Lore law

Many an obscure blog has been covered in the pages of Webweek, but Law and Magic (http://lpcprof.typepad. com/law_and_magic_blog/) might just take the prize as the most specialised yet.

It does what the name suggests, mixing a discussion on environmental and IP law with the odd post on Houdini and the paranormal.

It’s not clear where the links between the two worlds lie, but the blogger does a good job of keeping her readers updated on legal problems magicians might face, such as contract disputes with a promoter.

The author is an associate professor of law at Louisiana State University Law Centre and is editing a collection of essays on law and magic for publication next year.

But with this new niche discovered, no firm will be able to call itself full service without a magic practice tucked away somewhere. It’s not called the magic circle for nothing.

Sham Yankees

Americans love nononsense, upfront advice. Which perhaps explains the direct style at legal marketing blog What About Clients?.

The seemingly difficult and complex question is answered abruptly in the last post, on 6 December: “Do first-rate work for existing clients. That’s it. Nothing more.”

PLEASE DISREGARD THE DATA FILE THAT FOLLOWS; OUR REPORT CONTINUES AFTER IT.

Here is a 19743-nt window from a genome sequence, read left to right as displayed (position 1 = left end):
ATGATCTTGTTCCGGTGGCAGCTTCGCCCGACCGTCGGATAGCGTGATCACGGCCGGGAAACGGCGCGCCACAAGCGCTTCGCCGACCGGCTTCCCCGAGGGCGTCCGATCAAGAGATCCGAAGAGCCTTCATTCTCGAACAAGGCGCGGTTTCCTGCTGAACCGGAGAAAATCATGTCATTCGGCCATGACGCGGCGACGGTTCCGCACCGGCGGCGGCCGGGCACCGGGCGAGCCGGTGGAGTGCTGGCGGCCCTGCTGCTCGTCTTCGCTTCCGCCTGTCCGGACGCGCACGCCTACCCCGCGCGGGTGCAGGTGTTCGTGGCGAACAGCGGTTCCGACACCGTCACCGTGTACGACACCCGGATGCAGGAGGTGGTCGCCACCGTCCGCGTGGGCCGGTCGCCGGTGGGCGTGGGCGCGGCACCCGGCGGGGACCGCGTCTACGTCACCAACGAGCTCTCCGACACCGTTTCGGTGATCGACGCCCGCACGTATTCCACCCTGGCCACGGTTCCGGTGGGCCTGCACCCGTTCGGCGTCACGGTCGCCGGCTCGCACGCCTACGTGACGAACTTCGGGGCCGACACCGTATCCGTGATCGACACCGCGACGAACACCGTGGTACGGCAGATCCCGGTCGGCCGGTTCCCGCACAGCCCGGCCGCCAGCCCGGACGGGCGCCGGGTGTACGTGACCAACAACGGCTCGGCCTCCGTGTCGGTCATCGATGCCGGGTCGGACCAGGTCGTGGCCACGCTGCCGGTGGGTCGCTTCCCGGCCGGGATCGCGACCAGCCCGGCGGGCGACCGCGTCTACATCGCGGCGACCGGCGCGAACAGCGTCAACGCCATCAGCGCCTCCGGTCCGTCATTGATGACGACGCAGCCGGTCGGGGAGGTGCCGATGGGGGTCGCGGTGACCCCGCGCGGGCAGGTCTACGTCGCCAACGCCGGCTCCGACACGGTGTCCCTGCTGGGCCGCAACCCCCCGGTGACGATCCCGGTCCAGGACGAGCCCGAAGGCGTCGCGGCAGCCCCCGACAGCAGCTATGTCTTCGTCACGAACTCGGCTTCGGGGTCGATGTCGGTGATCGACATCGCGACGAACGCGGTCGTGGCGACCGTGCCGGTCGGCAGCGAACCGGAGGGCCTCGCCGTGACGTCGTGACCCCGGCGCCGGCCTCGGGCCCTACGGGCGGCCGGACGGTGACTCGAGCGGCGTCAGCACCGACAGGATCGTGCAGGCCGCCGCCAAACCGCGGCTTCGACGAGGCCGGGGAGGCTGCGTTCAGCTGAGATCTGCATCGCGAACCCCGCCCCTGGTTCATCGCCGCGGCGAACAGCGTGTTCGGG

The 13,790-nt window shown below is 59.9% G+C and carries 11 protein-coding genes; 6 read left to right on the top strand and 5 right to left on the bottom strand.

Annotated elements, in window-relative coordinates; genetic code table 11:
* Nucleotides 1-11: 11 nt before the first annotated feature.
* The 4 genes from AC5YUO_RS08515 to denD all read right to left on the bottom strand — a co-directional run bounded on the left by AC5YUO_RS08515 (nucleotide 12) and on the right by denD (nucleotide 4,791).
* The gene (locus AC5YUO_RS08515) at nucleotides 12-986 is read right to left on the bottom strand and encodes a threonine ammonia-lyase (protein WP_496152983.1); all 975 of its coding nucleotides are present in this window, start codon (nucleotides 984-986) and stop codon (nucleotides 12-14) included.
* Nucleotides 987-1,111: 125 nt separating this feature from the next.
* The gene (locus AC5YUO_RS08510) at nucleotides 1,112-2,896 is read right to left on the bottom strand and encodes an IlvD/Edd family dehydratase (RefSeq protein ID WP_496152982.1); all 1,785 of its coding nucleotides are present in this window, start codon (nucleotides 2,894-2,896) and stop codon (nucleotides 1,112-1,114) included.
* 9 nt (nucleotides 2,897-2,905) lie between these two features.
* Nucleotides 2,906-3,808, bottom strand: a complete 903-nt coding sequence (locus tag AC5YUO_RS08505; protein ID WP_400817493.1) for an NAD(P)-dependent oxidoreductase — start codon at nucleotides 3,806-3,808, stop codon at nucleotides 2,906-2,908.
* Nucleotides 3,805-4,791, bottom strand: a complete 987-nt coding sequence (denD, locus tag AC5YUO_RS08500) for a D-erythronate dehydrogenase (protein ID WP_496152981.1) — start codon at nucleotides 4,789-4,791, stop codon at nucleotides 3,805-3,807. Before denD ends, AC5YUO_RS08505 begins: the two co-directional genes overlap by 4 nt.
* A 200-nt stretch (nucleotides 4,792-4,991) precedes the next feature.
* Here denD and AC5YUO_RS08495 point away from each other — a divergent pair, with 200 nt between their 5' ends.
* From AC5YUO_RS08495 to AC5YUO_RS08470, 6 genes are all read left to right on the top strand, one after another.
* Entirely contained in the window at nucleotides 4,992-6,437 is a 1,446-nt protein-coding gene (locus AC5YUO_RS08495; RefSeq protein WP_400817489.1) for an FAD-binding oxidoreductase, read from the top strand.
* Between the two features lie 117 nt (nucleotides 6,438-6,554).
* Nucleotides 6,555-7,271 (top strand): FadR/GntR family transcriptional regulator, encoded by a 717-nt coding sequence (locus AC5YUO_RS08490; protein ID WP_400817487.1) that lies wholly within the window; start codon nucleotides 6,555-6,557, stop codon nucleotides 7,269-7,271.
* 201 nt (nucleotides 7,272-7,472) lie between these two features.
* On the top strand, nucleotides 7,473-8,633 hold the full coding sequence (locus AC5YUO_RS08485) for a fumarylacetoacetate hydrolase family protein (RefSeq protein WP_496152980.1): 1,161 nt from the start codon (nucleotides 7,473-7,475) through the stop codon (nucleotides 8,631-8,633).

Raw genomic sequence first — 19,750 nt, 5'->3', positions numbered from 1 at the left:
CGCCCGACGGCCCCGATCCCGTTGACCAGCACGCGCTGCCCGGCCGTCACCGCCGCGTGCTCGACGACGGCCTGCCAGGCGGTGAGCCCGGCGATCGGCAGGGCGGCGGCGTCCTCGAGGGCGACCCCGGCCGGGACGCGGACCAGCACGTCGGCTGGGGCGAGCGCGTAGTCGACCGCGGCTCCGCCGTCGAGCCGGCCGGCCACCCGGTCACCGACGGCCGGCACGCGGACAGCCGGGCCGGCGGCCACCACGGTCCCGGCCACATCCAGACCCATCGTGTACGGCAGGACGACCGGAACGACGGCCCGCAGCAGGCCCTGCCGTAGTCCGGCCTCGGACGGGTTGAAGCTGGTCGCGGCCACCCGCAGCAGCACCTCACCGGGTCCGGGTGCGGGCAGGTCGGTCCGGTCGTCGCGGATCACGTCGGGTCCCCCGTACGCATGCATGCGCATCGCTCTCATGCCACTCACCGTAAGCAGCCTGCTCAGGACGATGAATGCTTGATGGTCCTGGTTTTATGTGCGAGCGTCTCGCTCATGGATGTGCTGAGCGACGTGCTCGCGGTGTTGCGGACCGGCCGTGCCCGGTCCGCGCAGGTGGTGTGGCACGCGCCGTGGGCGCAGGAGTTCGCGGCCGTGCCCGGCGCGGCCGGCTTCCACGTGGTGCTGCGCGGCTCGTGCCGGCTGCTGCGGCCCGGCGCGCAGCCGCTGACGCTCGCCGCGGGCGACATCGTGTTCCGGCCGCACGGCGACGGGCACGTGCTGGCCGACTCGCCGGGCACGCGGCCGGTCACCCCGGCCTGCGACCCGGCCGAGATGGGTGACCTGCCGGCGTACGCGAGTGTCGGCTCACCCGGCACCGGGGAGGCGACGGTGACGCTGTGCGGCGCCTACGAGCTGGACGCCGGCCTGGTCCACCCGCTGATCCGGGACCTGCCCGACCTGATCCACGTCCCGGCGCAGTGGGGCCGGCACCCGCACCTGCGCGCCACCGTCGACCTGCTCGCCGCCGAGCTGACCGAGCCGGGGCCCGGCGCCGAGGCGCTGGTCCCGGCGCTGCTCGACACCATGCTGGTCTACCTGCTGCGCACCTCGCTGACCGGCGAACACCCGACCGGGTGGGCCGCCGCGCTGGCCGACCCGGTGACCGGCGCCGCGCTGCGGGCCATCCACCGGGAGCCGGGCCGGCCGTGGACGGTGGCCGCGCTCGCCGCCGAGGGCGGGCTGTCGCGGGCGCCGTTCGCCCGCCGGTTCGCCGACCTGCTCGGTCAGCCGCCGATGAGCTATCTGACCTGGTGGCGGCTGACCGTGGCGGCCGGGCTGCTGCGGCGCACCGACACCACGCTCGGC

Easier said than done. Another eye-catching snippet is ‘Seven habits of highly useless corporate lawyers’. The trick, apparently, is to do the opposite of the bad advice, gaining riches as a result.

And the sample advice is pretty remarkable. For remarkable, read really, really bad. It really shouldn’t be too difficult to do the opposite.

For example: “Treat the client as a potential adversary at all times. Keep a distance.” And then there is: “As out-house counsel, you are American royalty. Never forget that.”

It’s not clear whether ‘out-house counsel’ here means corporate solicitor or toilet attendant.

The Lawyer‘s Web Week is a weekly commentary on legal activity on the web. This includes an overview of the best of the week’s blogs. If you want to direct us to useful links, email webweek@thelawyer. com.